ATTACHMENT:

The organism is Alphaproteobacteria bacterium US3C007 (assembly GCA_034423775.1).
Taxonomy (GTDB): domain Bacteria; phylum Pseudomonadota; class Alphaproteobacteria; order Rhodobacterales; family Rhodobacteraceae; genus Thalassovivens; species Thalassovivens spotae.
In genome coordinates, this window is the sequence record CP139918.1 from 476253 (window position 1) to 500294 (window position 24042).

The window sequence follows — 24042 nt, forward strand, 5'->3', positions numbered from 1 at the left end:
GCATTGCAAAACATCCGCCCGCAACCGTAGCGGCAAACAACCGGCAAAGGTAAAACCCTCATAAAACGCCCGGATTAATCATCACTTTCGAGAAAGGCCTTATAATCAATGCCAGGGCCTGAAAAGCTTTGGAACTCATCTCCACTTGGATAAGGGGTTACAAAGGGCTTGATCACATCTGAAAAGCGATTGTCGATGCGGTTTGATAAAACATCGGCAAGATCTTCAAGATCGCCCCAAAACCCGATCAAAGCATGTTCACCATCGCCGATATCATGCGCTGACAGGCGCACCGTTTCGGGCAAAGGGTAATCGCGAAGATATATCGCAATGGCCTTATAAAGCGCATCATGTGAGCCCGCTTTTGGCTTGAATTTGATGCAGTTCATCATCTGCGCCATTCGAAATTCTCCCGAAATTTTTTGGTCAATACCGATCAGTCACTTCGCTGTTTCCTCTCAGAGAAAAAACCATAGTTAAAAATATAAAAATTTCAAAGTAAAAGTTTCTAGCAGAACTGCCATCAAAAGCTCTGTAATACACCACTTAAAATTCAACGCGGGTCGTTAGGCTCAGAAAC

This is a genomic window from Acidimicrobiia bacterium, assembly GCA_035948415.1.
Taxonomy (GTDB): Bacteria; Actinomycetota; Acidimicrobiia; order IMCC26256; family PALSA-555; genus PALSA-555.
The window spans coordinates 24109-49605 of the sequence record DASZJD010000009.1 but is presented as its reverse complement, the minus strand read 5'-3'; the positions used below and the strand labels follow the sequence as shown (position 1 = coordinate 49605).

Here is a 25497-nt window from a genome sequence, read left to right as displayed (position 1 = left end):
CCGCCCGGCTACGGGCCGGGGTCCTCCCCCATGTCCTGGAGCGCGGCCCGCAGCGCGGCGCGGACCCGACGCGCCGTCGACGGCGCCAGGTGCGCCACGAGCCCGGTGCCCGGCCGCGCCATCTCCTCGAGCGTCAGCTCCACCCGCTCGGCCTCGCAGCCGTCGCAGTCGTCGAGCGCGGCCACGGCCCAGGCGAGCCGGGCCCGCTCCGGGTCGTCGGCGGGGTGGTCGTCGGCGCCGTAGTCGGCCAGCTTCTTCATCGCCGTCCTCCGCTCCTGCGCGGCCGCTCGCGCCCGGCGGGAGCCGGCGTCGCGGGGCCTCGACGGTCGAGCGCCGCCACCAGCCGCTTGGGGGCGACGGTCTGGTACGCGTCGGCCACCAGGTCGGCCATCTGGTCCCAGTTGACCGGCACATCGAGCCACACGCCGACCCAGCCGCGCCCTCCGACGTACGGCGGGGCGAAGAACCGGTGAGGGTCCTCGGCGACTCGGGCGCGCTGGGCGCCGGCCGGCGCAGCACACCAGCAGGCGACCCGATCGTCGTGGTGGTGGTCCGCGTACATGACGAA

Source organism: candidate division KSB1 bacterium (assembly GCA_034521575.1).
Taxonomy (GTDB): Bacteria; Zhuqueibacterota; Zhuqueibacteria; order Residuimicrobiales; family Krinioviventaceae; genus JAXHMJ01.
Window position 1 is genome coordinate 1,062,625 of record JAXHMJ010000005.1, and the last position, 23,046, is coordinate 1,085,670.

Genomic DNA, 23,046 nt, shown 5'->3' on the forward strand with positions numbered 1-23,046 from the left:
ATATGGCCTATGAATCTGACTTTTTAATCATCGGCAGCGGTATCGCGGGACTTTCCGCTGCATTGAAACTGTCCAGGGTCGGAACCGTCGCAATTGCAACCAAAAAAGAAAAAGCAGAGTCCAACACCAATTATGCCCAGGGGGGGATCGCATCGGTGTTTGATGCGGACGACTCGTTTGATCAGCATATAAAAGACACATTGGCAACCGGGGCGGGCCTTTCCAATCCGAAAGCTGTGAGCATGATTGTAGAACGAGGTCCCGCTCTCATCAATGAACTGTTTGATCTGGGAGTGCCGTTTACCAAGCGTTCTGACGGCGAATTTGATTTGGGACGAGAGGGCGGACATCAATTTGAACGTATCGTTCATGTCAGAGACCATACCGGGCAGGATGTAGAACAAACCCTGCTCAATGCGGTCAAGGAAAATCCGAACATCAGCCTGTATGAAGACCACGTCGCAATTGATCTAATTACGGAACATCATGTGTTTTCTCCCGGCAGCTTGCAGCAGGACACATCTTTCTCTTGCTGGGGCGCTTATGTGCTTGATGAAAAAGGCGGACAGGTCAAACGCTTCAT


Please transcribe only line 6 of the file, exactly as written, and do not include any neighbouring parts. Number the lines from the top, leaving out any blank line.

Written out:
This is a genomic window from Acidimicrobiia bacterium, assembly GCA_035948415.1.